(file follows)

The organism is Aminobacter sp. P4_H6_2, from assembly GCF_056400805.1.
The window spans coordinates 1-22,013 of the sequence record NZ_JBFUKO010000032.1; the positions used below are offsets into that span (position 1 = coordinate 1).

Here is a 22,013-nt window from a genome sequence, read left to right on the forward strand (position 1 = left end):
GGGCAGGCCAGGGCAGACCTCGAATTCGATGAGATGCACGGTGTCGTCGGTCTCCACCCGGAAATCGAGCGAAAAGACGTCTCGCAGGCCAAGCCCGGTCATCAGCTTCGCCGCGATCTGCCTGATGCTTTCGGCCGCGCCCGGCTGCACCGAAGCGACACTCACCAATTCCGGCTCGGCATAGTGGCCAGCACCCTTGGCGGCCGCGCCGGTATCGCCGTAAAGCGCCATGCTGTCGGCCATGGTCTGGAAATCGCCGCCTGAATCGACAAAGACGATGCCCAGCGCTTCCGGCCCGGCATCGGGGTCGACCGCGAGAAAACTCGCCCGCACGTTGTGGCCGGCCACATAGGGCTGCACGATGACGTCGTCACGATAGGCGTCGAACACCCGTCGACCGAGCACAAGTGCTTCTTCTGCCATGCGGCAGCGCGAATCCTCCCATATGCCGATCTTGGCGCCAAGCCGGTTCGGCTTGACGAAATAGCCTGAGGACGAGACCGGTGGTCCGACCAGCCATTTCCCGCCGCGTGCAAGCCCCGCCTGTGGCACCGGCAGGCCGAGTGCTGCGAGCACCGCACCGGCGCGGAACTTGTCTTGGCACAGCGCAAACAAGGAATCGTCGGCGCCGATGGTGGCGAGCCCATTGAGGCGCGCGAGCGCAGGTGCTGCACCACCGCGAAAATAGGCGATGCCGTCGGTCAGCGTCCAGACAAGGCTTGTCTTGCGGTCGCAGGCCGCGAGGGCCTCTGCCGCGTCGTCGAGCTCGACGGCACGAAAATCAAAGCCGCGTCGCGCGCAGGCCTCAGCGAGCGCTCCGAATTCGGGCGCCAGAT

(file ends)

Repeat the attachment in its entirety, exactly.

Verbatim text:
The organism is Aminobacter sp. P4_H6_2, from assembly GCF_056400805.1.
The window spans coordinates 1-22,013 of the sequence record NZ_JBFUKO010000032.1; the positions used below are offsets into that span (position 1 = coordinate 1).

Here is a 22,013-nt window from a genome sequence, read left to right on the forward strand (position 1 = left end):
GGGCAGGCCAGGGCAGACCTCGAATTCGATGAGATGCACGGTGTCGTCGGTCTCCACCCGGAAATCGAGCGAAAAGACGTCTCGCAGGCCAAGCCCGGTCATCAGCTTCGCCGCGATCTGCCTGATGCTTTCGGCCGCGCCCGGCTGCACCGAAGCGACACTCACCAATTCCGGCTCGGCATAGTGGCCAGCACCCTTGGCGGCCGCGCCGGTATCGCCGTAAAGCGCCATGCTGTCGGCCATGGTCTGGAAATCGCCGCCTGAATCGACAAAGACGATGCCCAGCGCTTCCGGCCCGGCATCGGGGTCGACCGCGAGAAAACTCGCCCGCACGTTGTGGCCGGCCACATAGGGCTGCACGATGACGTCGTCACGATAGGCGTCGAACACCCGTCGACCGAGCACAAGTGCTTCTTCTGCCATGCGGCAGCGCGAATCCTCCCATATGCCGATCTTGGCGCCAAGCCGGTTCGGCTTGACGAAATAGCCTGAGGACGAGACCGGTGGTCCGACCAGCCATTTCCCGCCGCGTGCAAGCCCCGCCTGTGGCACCGGCAGGCCGAGTGCTGCGAGCACCGCACCGGCGCGGAACTTGTCTTGGCACAGCGCAAACAAGGAATCGTCGGCGCCGATGGTGGCGAGCCCATTGAGGCGCGCGAGCGCAGGTGCTGCACCACCGCGAAAATAGGCGATGCCGTCGGTCAGCGTCCAGACAAGGCTTGTCTTGCGGTCGCAGGCCGCGAGGGCCTCTGCCGCGTCGTCGAGCTCGACGGCACGAAAATCAAAGCCGCGTCGCGCGCAGGCCTCAGCGAGCGCTCCGAATTCGGGCGCCAGAT